What this tells you is that depending on your timing of entry into and exit from U.S. stocks, you might have outperformed gold over the longer term if you were trading the S&P 500 basket or an ETF religiously based upon it. The same is true for gold. Remember though that you are not trying to convince your financial advisor to entirely abandon the traditional two main asset classes of stocks and bonds from you overall portfolio. Instead you only want him or her to agree to let you put somewhere between five and 25 percent of your portfolio funds into physical precious metals.
Can You Name Another Asset That is Not Tied to the U.S. Dollar and Economy?
This is an argument which will leave your poor financial advisor speechless. The answer is almost resoundingly no, with the exception of international stocks and foreign corporate or sovereign bonds denominated in another currency like euros, pounds, or yen. Given the choices of gold or foreign denominated and based assets, most financial advisors will not love the idea of these foreign denominated and based assets as a hedge. Once you show them the inevitable alternatives to a physical gold hedge, they are a lot more likely to cooperate and finally see your point of view.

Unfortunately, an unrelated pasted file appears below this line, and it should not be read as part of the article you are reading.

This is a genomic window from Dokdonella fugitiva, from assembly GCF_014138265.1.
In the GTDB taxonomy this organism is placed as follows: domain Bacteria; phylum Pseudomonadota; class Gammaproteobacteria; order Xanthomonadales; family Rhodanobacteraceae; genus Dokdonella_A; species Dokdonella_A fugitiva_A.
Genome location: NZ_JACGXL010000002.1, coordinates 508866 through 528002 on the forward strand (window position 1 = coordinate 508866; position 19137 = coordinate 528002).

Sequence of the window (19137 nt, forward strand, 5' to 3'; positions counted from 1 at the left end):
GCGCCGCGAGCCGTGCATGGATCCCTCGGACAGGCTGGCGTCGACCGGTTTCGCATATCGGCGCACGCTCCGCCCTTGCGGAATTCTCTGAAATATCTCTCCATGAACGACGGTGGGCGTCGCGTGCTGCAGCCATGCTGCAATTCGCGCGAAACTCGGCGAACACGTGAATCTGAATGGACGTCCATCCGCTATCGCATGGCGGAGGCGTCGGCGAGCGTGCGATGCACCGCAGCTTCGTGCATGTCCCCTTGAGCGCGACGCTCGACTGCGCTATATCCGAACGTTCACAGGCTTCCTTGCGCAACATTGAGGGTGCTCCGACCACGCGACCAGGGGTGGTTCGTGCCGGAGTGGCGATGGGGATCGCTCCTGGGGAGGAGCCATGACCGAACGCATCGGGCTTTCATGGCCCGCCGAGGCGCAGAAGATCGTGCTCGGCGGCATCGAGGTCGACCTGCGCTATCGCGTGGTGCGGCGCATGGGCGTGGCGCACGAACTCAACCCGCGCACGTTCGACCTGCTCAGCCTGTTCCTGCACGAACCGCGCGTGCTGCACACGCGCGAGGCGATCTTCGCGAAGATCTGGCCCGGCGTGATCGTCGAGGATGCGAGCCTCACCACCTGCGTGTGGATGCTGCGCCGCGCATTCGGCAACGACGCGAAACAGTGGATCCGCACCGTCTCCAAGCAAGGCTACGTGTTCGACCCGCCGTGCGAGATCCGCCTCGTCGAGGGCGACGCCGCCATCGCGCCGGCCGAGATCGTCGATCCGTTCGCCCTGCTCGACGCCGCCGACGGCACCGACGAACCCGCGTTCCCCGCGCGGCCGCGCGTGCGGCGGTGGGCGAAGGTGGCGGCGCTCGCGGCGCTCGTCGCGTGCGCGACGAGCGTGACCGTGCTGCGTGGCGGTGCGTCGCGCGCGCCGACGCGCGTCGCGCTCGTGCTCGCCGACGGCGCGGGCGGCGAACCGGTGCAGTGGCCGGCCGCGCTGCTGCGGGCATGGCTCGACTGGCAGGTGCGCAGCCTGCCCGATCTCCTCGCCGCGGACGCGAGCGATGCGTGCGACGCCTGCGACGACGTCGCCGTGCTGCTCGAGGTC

Then move in for the proverbial kill by asking your financial advisor, “What is going to protect my portfolio during the next financial crisis if I have no precious metals within it?” When they are silent, give them a moment’s pause for maximum effect before delivering the coup de gras with this appropriate final analogy. “If you were a football coach, would you play a team without any defensive line?” Then reassure them that you will not either.